After Jessica Knoll’s 2015 bestseller Luckiest Girl Alive was optioned early on, she was determined to be the one to bring the story to life for the screen. The only caveat: She didn’t have any experience in screenwriting.
“I was completely 100 percent obsessed [and] fixated on being the one to adapt it myself, even though I didn’t have any screenwriting experience. I would have these conversations with my agent constantly: ‘How do we do this? How do we get them to give me a shot? I know if they’ll just give me a shot that I can do this,’” Knoll told The Hollywood Reporter.
While Knoll quips that she was considered “cheap labor,” she ultimately signed on to not only adapt the novel for the screen but to serve as an executive producer. The dual titles see her following squarely in footsteps of fellow authors Emma Donoghue (Room) and Gillian Flynn (Gone Girl).
In addition to Knoll, the film’s team also includes director Mike Barker, producer Bruna Papandrea and actors Mila Kunis, Connie Britton, Finn Wittrock, Chiara Aurelia and Jennifer Beals among its cast.
Luckiest Girl Alive centers on Ani FaNelli, whose life seems picturesque — the dream fiancé, seemingly glamorous lifestyle and a successful career as a writer, i.e. “the luckiest girl alive.” But not everything is as it appears, with trauma from Ani’s past lingering as she continues to grapple with two tragic events from her school years: being a survivor of sexual assault and a school shooting. Things begin to further unravel when a true-crime documentary centered on her school’s tragedy leaves her to confront what happened and those involved years later.
Adapting the story herself was important for Knoll given her personal tie to the film. A year after the book’s publication, the author came forward as a sexual assault survivor, penning an essay on Lena Dunham’s Lenny Letter titled “What I Know,” in which she reveals that, like her novel’s character, she was raped as a teenager with her story serving as inspiration for the protagonist. “The first person to tell me I was gang-raped was a therapist, seven years after the fact. The second was my literary agent, five years later, only she wasn’t talking about me. She was talking about Ani, the protagonist of my novel, which is a work of fiction. What I’ve kept to myself, up until today, is that its inspiration is not,” Knoll wrote in the 2016 essay.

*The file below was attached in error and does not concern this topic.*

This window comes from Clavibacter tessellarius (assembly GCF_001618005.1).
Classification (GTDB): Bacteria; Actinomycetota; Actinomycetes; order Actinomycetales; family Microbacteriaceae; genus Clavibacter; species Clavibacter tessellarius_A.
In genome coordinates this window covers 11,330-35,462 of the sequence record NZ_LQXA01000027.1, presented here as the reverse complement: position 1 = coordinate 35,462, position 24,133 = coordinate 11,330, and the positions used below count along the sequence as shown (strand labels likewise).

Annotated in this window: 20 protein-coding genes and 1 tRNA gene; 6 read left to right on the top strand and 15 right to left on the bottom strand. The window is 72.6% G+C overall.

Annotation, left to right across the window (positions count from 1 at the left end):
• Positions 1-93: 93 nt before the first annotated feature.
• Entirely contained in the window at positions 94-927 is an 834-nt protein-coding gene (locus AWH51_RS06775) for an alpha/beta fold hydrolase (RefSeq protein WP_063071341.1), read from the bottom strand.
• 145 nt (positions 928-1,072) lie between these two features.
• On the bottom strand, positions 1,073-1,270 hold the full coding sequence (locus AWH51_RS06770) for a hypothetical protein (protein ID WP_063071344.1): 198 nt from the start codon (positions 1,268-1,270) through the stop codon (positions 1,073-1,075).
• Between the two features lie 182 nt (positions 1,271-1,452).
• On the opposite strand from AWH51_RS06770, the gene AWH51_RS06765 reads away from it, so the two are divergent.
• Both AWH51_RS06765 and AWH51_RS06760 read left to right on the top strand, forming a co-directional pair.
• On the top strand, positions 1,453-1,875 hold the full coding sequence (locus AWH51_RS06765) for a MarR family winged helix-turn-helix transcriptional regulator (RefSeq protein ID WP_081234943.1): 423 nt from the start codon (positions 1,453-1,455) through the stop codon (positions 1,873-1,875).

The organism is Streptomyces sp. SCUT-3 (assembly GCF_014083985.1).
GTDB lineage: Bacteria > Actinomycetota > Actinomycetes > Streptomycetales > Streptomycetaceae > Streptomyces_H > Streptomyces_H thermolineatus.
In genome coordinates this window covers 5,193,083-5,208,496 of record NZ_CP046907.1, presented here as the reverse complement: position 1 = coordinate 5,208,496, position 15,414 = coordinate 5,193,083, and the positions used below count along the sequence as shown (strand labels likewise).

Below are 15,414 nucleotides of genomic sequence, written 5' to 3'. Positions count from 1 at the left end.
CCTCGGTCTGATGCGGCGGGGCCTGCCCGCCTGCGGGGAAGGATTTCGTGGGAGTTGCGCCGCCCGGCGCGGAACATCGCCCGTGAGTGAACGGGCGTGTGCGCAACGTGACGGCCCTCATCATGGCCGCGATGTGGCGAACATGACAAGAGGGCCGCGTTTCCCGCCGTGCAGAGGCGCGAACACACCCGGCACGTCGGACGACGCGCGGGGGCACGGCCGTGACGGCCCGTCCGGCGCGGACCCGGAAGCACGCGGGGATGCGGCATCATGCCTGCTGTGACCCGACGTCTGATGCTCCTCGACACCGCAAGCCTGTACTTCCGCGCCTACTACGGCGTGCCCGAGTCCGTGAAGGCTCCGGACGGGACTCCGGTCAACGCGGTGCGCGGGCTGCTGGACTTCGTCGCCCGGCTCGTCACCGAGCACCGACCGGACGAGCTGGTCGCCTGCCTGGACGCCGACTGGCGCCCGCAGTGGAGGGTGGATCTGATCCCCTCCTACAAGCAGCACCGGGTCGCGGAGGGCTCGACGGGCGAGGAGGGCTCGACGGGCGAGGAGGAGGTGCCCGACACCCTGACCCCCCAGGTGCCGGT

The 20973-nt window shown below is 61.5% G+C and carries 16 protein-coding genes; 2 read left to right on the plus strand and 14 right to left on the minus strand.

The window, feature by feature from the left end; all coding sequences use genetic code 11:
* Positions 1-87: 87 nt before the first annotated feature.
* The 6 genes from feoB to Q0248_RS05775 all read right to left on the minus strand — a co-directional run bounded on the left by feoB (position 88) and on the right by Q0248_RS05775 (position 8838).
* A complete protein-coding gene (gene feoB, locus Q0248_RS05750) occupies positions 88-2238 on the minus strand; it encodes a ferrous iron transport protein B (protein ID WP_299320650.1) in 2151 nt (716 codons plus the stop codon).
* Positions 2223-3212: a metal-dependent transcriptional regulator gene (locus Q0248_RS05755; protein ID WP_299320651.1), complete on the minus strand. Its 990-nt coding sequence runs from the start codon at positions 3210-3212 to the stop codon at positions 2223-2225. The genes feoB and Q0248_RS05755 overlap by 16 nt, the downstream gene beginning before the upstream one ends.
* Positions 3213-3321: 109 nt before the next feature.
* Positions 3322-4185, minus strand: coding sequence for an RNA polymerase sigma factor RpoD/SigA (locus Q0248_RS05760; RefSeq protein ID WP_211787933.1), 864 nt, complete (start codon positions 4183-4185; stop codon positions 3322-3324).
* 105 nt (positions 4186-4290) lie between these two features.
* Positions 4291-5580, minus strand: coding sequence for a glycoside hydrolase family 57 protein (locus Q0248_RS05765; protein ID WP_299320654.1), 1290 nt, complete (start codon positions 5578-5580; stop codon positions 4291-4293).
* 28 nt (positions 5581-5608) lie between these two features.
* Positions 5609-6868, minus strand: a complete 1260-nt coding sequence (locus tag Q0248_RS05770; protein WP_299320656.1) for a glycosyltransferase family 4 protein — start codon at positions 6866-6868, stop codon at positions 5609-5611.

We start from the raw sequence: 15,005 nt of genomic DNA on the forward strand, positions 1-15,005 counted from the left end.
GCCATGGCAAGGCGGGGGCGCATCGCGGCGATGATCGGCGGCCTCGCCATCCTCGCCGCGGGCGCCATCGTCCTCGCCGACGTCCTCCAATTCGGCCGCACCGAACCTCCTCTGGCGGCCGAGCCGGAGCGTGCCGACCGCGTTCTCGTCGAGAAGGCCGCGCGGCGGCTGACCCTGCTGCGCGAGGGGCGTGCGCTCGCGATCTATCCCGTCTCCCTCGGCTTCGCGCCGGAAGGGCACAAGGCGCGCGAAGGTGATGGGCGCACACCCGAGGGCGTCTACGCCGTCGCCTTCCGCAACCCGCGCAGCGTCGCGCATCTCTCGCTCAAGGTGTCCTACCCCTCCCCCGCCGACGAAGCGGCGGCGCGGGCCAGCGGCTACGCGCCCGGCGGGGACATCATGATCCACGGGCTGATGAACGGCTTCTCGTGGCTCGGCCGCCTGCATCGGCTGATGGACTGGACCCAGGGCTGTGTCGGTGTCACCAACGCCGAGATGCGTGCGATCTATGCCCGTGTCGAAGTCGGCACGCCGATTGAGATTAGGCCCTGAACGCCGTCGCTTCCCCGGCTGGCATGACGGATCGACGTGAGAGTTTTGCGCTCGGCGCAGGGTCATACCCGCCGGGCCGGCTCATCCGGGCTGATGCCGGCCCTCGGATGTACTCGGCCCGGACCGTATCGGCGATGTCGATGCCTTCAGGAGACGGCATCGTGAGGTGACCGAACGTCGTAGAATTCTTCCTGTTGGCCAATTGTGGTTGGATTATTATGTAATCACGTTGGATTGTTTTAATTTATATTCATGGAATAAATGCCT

“The idea that someone else may potentially adapt this story that I felt there was so much of me and my own story and my voice in it, it just made me feel crazy,” Knoll told THR. “I was like, ‘No one else could touch this but me.’ I felt super protective over [the character] Ani.”
The film’s journey to the screen has been seven years in the making, but poignant events including the #MeToo movement have perhaps given the novel and Knoll’s story a newfound spotlight. Despite debuting before the first major waves of #MeToo and increased focus on school shooting tragedies, abiding by the original narrative’s climate was intentional, explains Knoll.
“You understand the stakes more of her coming forward with her story in a pre-#MeToo world. There’s less precedent that the world is ready to hear this woman’s story and to believe her version of the story than there is after 2017.” To bring the “harrowing elements” to life onscreen, Knoll cites consultants RAINN and Sandy Hook Promise as references for how they told the story responsibly and sensitively without shying away from the realities.
As Knoll preps for the release of the Netflix adaptation, she ponders whether the film can almost act as a curtain closer on the Luckiest chapter: “I think I’ll probably go into a little bit of a period of mourning when it feels like there’s really nothing to return to here.” Yet, as one chapter ends, a new one begins, with the author set to add more screenwriting credits to her name.
That includes reteaming with Papandrea and her production company Made Up Stories for a TV adaptation of her 2018 novel The Favorite Sister and working on an adaptation of the viral Reddit story “I Think My Mother-In-Law Is Trying to Kill Me” for Sony. Knoll also sold her original script ‘Til Death, which made The Black List, to Amazon in 2019.